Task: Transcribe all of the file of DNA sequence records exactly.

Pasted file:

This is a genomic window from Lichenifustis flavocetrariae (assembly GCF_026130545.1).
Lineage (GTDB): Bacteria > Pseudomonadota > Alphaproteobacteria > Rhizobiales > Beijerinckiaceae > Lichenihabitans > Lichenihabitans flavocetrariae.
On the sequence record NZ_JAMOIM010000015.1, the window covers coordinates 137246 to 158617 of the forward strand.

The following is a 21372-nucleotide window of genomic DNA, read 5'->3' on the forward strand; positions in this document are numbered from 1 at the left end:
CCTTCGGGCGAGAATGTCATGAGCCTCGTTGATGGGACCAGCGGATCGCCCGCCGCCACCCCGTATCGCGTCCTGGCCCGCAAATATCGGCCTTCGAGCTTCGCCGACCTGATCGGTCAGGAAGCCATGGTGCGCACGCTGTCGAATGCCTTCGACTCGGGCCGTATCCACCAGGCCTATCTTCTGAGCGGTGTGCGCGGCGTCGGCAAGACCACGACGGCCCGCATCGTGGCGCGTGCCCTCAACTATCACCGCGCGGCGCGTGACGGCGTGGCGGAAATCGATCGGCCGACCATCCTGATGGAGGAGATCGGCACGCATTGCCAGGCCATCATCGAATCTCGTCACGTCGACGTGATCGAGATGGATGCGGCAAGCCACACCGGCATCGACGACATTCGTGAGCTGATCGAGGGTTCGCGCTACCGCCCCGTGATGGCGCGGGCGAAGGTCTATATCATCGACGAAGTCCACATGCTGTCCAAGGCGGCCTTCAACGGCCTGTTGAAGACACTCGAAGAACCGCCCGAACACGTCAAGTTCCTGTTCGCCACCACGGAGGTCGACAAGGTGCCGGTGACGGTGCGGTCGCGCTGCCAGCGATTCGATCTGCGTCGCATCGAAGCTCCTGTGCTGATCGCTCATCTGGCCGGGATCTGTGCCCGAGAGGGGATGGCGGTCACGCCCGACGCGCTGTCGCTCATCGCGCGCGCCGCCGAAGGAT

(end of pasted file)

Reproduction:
This is a genomic window from Lichenifustis flavocetrariae (assembly GCF_026130545.1).
Lineage (GTDB): Bacteria > Pseudomonadota > Alphaproteobacteria > Rhizobiales > Beijerinckiaceae > Lichenihabitans > Lichenihabitans flavocetrariae.
On the sequence record NZ_JAMOIM010000015.1, the window covers coordinates 137246 to 158617 of the forward strand.

The following is a 21372-nucleotide window of genomic DNA, read 5'->3' on the forward strand; positions in this document are numbered from 1 at the left end:
CCTTCGGGCGAGAATGTCATGAGCCTCGTTGATGGGACCAGCGGATCGCCCGCCGCCACCCCGTATCGCGTCCTGGCCCGCAAATATCGGCCTTCGAGCTTCGCCGACCTGATCGGTCAGGAAGCCATGGTGCGCACGCTGTCGAATGCCTTCGACTCGGGCCGTATCCACCAGGCCTATCTTCTGAGCGGTGTGCGCGGCGTCGGCAAGACCACGACGGCCCGCATCGTGGCGCGTGCCCTCAACTATCACCGCGCGGCGCGTGACGGCGTGGCGGAAATCGATCGGCCGACCATCCTGATGGAGGAGATCGGCACGCATTGCCAGGCCATCATCGAATCTCGTCACGTCGACGTGATCGAGATGGATGCGGCAAGCCACACCGGCATCGACGACATTCGTGAGCTGATCGAGGGTTCGCGCTACCGCCCCGTGATGGCGCGGGCGAAGGTCTATATCATCGACGAAGTCCACATGCTGTCCAAGGCGGCCTTCAACGGCCTGTTGAAGACACTCGAAGAACCGCCCGAACACGTCAAGTTCCTGTTCGCCACCACGGAGGTCGACAAGGTGCCGGTGACGGTGCGGTCGCGCTGCCAGCGATTCGATCTGCGTCGCATCGAAGCTCCTGTGCTGATCGCTCATCTGGCCGGGATCTGTGCCCGAGAGGGGATGGCGGTCACGCCCGACGCGCTGTCGCTCATCGCGCGCGCCGCCGAAGGAT